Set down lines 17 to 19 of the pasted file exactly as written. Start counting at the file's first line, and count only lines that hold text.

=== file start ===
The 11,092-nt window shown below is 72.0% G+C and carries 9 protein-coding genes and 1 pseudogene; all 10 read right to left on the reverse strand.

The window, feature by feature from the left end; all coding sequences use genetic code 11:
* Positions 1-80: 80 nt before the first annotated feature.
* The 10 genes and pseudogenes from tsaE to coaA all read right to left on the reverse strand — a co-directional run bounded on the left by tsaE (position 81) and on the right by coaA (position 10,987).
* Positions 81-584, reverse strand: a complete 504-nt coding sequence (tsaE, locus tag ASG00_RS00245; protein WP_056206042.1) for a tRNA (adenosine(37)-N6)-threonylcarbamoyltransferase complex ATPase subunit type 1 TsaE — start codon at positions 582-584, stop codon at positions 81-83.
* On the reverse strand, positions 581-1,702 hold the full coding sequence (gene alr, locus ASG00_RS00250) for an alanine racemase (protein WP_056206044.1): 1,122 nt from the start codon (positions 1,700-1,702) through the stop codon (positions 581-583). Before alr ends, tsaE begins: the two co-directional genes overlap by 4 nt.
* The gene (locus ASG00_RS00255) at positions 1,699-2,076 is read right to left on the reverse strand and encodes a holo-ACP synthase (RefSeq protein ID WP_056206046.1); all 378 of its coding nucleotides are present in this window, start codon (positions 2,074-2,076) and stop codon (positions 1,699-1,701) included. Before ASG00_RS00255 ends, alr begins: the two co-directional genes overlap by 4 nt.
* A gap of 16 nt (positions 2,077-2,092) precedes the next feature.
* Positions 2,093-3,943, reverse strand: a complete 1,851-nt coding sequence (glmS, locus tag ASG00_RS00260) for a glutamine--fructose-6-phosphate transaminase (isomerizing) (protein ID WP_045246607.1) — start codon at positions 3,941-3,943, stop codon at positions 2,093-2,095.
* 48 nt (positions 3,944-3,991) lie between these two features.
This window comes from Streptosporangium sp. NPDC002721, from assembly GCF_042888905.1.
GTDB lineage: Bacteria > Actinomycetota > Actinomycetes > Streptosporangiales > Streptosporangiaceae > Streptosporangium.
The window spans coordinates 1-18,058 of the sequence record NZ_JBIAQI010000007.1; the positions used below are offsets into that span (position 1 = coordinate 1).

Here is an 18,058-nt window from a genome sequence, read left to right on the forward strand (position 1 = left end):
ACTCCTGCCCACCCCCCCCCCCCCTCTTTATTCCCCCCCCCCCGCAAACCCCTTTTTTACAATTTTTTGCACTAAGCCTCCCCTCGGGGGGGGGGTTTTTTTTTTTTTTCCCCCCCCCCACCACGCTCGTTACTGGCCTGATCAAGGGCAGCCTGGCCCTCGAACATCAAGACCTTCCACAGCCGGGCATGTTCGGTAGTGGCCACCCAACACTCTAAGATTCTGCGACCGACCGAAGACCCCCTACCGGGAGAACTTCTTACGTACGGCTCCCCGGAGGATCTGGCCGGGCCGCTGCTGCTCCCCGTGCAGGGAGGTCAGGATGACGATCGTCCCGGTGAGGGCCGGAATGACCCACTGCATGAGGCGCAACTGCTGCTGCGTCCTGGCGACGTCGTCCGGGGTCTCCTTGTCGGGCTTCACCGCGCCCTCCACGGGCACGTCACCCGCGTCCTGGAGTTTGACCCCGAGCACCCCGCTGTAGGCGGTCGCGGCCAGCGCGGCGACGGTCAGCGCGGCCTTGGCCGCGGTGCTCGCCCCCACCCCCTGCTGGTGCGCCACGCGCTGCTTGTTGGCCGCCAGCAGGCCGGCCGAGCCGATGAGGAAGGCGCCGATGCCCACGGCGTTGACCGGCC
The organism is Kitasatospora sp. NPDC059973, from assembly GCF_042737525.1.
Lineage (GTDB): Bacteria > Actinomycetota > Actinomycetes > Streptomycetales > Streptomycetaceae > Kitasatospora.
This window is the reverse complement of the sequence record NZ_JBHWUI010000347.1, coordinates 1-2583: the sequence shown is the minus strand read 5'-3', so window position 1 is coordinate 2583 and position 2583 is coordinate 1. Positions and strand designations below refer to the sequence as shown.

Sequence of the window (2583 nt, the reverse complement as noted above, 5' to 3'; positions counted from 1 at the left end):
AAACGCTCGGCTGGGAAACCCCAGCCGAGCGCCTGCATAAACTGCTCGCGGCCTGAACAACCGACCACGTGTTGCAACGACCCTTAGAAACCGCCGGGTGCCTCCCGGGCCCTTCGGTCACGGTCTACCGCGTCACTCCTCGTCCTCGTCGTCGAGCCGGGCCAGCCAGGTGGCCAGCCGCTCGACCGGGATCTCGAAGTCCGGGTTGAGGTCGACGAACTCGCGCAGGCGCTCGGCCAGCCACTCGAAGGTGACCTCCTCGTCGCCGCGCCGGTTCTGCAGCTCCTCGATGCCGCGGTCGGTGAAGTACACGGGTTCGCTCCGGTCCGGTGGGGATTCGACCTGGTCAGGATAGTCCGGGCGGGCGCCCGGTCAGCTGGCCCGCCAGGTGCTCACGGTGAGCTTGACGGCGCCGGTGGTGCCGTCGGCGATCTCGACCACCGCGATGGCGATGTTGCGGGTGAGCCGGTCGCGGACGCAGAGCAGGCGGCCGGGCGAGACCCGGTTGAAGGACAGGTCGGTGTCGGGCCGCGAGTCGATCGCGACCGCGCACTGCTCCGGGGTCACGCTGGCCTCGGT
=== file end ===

Lineage (GTDB): Bacteria > Actinomycetota > Actinomycetes > Streptomycetales > Streptomycetaceae > Kitasatospora.
This window is the reverse complement of the sequence record NZ_JBHWUI010000347.1, coordinates 1-2583: the sequence shown is the minus strand read 5'-3', so window position 1 is coordinate 2583 and position 2583 is coordinate 1. Positions and strand designations below refer to the sequence as shown.

Sequence of the window (2583 nt, the reverse complement as noted above, 5' to 3'; positions counted from 1 at the left end):